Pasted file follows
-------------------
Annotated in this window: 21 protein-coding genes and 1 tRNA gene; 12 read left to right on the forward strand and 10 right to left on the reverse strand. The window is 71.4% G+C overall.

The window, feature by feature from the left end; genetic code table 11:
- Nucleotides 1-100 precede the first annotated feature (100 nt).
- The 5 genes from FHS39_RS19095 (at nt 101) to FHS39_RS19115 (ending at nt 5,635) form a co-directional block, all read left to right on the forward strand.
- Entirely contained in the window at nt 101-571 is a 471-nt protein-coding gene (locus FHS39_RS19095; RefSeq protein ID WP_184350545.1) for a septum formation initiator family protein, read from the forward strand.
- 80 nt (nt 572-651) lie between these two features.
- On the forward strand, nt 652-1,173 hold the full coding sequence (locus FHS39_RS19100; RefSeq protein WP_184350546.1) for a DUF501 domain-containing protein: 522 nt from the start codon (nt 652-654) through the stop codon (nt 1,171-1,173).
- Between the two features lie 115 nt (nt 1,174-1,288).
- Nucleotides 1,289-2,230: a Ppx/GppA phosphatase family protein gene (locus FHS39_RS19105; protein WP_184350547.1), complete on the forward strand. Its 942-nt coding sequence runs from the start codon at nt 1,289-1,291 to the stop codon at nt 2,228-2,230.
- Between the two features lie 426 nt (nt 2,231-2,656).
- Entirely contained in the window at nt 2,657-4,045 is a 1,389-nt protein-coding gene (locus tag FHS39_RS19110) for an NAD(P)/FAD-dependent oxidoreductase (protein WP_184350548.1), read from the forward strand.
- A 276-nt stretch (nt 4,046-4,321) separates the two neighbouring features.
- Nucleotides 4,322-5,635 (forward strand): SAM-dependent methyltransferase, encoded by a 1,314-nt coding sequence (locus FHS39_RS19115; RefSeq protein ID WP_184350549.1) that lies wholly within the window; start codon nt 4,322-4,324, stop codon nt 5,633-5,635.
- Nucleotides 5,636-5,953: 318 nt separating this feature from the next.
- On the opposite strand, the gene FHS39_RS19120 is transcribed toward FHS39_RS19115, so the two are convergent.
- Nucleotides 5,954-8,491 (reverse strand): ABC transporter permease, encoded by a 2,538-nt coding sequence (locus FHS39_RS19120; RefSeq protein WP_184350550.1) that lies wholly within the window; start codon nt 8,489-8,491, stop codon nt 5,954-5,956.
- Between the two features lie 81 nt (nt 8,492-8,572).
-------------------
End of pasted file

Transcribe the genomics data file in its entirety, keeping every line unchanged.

Annotated in this window: 21 protein-coding genes and 1 tRNA gene; 12 read left to right on the forward strand and 10 right to left on the reverse strand. The window is 71.4% G+C overall.

The window, feature by feature from the left end; genetic code table 11:
- Nucleotides 1-100 precede the first annotated feature (100 nt).
- The 5 genes from FHS39_RS19095 (at nt 101) to FHS39_RS19115 (ending at nt 5,635) form a co-directional block, all read left to right on the forward strand.
- Entirely contained in the window at nt 101-571 is a 471-nt protein-coding gene (locus FHS39_RS19095; RefSeq protein ID WP_184350545.1) for a septum formation initiator family protein, read from the forward strand.
- 80 nt (nt 572-651) lie between these two features.
- On the forward strand, nt 652-1,173 hold the full coding sequence (locus FHS39_RS19100; RefSeq protein WP_184350546.1) for a DUF501 domain-containing protein: 522 nt from the start codon (nt 652-654) through the stop codon (nt 1,171-1,173).
- Between the two features lie 115 nt (nt 1,174-1,288).
- Nucleotides 1,289-2,230: a Ppx/GppA phosphatase family protein gene (locus FHS39_RS19105; protein WP_184350547.1), complete on the forward strand. Its 942-nt coding sequence runs from the start codon at nt 1,289-1,291 to the stop codon at nt 2,228-2,230.
- Between the two features lie 426 nt (nt 2,231-2,656).
- Entirely contained in the window at nt 2,657-4,045 is a 1,389-nt protein-coding gene (locus tag FHS39_RS19110) for an NAD(P)/FAD-dependent oxidoreductase (protein WP_184350548.1), read from the forward strand.
- A 276-nt stretch (nt 4,046-4,321) separates the two neighbouring features.
- Nucleotides 4,322-5,635 (forward strand): SAM-dependent methyltransferase, encoded by a 1,314-nt coding sequence (locus FHS39_RS19115; RefSeq protein ID WP_184350549.1) that lies wholly within the window; start codon nt 4,322-4,324, stop codon nt 5,633-5,635.
- Nucleotides 5,636-5,953: 318 nt separating this feature from the next.
- On the opposite strand, the gene FHS39_RS19120 is transcribed toward FHS39_RS19115, so the two are convergent.
- Nucleotides 5,954-8,491 (reverse strand): ABC transporter permease, encoded by a 2,538-nt coding sequence (locus FHS39_RS19120; RefSeq protein WP_184350550.1) that lies wholly within the window; start codon nt 8,489-8,491, stop codon nt 5,954-5,956.
- Between the two features lie 81 nt (nt 8,492-8,572).